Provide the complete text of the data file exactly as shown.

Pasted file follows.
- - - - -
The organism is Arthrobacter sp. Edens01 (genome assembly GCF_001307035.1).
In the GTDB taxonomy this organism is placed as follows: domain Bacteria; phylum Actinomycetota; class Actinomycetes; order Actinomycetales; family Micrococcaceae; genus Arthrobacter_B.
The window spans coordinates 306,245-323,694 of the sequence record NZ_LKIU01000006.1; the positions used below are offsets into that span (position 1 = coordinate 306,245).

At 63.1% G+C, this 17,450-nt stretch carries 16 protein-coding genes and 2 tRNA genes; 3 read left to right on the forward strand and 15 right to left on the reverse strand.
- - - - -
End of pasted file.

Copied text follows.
The organism is Arthrobacter sp. Edens01 (genome assembly GCF_001307035.1).
In the GTDB taxonomy this organism is placed as follows: domain Bacteria; phylum Actinomycetota; class Actinomycetes; order Actinomycetales; family Micrococcaceae; genus Arthrobacter_B.
The window spans coordinates 306,245-323,694 of the sequence record NZ_LKIU01000006.1; the positions used below are offsets into that span (position 1 = coordinate 306,245).

At 63.1% G+C, this 17,450-nt stretch carries 16 protein-coding genes and 2 tRNA genes; 3 read left to right on the forward strand and 15 right to left on the reverse strand.